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i have trouble with understand this type of questions ,

i know how i can determine if the sentences is valid or unsatisfiable in Propositional logic , but in FOL i can't

for example , i have the following sentences in FOL :

1 = 2 

the professor said this is neither valid nor unsatisfiable

but , i think it is always unsatisfiable , because 1 != 2 !!!

can someone explain to me how can i answer this type of question

thank you all

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  • $\begingroup$ It depends on your axioms. Imagine that instead you had the sentence $a = b$ – that would be neither valid nor unsatisfiable. Unless your axioms state the contrary about 1 and 2, then there is no difference between the two statements. $\endgroup$ – Yuval Filmus Jan 13 '17 at 15:50
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A formula is valid if all of the possible truth-assignments to its variables evaluate to true.

A formula is satisfiable if at least one of the truth-assignments to its variables evaluates to true.

The formula you gave is :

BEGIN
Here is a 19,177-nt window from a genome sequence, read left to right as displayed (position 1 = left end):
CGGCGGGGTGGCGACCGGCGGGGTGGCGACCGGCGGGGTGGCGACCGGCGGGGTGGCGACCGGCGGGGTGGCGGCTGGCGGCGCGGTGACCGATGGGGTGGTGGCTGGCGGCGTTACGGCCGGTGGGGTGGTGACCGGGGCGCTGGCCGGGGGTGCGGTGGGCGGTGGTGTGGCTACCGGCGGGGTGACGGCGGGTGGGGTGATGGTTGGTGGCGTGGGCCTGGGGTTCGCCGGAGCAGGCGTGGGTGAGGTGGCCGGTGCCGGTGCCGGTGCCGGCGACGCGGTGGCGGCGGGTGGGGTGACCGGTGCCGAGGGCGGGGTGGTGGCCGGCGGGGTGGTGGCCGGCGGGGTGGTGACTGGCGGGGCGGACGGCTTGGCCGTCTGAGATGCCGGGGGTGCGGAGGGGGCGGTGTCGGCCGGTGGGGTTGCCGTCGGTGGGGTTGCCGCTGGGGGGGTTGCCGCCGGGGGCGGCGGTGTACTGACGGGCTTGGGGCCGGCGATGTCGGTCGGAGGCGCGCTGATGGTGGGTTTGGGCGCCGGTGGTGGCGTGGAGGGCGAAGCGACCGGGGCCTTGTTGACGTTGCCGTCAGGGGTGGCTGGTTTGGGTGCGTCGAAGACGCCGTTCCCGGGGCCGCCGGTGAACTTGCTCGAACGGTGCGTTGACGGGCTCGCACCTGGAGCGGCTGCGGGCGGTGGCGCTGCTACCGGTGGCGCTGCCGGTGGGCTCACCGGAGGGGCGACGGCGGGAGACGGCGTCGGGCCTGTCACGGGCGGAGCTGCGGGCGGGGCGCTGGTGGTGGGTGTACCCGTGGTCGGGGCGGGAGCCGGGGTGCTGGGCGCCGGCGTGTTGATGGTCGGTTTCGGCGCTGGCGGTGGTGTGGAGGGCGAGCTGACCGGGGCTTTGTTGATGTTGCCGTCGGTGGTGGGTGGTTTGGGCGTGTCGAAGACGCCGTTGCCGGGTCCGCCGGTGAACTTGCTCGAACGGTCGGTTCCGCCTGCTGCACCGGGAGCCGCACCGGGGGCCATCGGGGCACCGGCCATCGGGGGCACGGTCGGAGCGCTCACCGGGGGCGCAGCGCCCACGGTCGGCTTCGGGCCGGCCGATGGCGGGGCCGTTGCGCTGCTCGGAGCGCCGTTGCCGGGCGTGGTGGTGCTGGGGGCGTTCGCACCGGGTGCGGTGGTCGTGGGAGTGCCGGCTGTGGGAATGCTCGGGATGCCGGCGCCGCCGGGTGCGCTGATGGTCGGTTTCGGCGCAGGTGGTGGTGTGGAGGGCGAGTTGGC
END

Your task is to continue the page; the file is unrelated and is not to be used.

$1 = 2$

Since this contains no variables, under any truth-assignment, the expression is $1 = 2$, which is false.

Neither of the above conditions have been met.

Therefore the formula is neither valid nor satisfiable. Since it is not satisfiable, we can say that it is unsatisfiable.

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    $\begingroup$ I'm not sure permutations is the correct word here. $\endgroup$ – Yuval Filmus Jan 13 '17 at 15:49
  • $\begingroup$ Is that better @Yuval Filmus? $\endgroup$ – user3853544 Jan 13 '17 at 15:59
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    $\begingroup$ No, still not the right word. You can say that a sentence is valid if it is satisfied in all interpretations, or for all assignments of its variables. $\endgroup$ – Yuval Filmus Jan 13 '17 at 16:45
  • $\begingroup$ Your statements contradict one another. Permutation also works as it is a super set of the combinations. $\endgroup$ – user3853544 Jan 13 '17 at 17:45
  • $\begingroup$ Combinations implies choosing some unordered subset of a set, and permutations imply choosing an ordered permutation of a set. Truth-assignments is definitely the word you're looking for. $\endgroup$ – jmite Jan 13 '17 at 19:08

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